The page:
Lesson Number One: If you want to prevent people from reading books or watching movies that you don't like then don't make a big fuss out of it because (duh!) it only helps market the product or work that you oppose.
Case in point 1: Al Franken's book leaped merrily from a ranking of #558 to # 1 in two days thanks to the Fox News lawsuit over the title.
Case in point 2: Mel Gibson's 'The Passion' a film about the death of Christ has many people and almost all of the media aflutter.
Personally, I am not a big fan of Franken since, like Michael Moore (and that blond haired ultra-Conservative - what's her name?), he goes for simple arguments against his adversaries. There's ultimately more finger pointing and humorous barbs than real indepth criticism.
Although to be fair, Franken is usually pretty good with the facts (and he makes me laugh) so I won't grind him too hard.
The controversy over Gibson's movie reminds me of the same thing that happened with Martin Scorsese (The Last Temptation of Christ) and Kevin Smith (Dogma). As soon as artists start dealing with people's Gods in art or mainstream entertainment they are asking for trouble.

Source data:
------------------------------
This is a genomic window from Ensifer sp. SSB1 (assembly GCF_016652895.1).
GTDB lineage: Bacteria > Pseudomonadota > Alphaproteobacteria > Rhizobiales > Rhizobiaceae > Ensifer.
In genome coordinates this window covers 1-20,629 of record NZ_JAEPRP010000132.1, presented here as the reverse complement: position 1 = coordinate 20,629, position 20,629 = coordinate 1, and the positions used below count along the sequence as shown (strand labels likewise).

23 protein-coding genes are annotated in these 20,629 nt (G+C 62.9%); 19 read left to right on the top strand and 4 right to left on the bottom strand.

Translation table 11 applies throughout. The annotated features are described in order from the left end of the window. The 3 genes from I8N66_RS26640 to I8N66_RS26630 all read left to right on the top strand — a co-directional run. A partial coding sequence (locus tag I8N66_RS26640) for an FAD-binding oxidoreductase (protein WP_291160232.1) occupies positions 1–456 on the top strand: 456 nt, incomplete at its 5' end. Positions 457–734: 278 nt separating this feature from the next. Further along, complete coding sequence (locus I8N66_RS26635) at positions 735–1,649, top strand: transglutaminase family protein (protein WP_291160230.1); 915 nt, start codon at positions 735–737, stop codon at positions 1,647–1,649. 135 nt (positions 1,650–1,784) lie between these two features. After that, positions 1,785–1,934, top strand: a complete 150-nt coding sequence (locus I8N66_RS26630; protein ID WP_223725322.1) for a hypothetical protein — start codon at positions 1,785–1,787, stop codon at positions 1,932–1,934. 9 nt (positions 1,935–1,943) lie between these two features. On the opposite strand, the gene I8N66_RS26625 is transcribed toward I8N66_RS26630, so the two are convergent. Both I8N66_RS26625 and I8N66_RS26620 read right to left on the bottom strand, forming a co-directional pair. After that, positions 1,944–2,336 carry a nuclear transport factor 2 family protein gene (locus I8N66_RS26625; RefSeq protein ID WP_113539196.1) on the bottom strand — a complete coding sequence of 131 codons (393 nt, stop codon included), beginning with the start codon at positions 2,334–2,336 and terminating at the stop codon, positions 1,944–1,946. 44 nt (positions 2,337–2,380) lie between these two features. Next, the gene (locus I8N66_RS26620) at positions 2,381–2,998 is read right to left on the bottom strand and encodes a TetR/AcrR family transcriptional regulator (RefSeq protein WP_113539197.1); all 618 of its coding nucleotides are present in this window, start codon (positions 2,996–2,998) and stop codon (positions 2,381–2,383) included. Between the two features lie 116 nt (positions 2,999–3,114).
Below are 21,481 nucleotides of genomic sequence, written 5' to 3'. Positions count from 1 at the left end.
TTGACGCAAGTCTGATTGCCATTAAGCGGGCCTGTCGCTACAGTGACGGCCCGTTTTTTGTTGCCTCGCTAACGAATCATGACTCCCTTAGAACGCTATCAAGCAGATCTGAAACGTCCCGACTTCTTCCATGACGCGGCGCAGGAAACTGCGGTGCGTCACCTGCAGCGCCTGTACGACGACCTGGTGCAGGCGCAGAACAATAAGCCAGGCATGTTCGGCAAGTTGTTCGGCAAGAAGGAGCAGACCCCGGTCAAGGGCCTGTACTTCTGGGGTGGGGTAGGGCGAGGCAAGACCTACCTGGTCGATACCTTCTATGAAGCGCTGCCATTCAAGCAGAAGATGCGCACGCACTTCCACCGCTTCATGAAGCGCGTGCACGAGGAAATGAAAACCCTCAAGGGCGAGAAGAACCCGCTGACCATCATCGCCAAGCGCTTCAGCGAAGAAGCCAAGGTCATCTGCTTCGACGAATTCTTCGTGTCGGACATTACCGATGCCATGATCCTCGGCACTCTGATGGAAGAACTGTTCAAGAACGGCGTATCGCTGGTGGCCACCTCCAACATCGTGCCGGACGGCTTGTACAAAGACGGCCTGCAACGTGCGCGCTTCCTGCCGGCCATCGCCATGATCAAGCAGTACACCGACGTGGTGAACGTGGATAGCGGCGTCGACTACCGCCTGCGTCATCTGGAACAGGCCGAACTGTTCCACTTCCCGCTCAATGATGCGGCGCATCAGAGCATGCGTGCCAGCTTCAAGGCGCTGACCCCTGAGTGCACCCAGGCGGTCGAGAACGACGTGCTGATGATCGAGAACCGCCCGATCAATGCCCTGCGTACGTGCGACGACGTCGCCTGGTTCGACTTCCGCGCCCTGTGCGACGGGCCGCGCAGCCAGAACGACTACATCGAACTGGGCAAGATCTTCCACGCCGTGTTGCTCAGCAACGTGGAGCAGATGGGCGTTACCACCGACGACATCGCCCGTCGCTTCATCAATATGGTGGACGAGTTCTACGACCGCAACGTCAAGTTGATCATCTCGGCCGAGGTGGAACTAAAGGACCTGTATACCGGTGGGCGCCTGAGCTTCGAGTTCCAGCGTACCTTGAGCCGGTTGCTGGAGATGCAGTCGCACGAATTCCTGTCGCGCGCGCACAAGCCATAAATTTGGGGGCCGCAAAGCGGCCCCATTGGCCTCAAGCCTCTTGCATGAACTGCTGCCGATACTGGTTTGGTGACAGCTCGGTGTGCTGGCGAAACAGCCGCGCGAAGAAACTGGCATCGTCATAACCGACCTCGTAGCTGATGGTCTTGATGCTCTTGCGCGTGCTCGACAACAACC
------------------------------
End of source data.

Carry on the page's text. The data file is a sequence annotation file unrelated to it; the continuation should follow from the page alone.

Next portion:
Remember this one?
Or this one?
Of course, this time the tables have turned a bit; the same crowd that opposed Scorsese (and the examples above) are now in favor of Mel.
But the same principles apply. If you let these works come and go without the media hype most people will not make a fuss - much less protest.
Another principle – that gets lost in the swirl – also applies. And that is the nature of true debate. Scorsese’s movie was misunderstood by everyone who didn’t see it. And I can’t help but think Gibson’s movie is getting the same simple-minded treatment. But, in fact, this is a great time to have a real debate about religion, about Christ, about Jews and what all this means to people.
Anyway, I'm not convinced that a movie about Christ will suddenly make non Anti-Semites into Anti-Semites nor fuel more Anti-Semitic behavior. But the one thing that is inevitable is that more people will now go and see the movie - once it gets picked up by a distributor.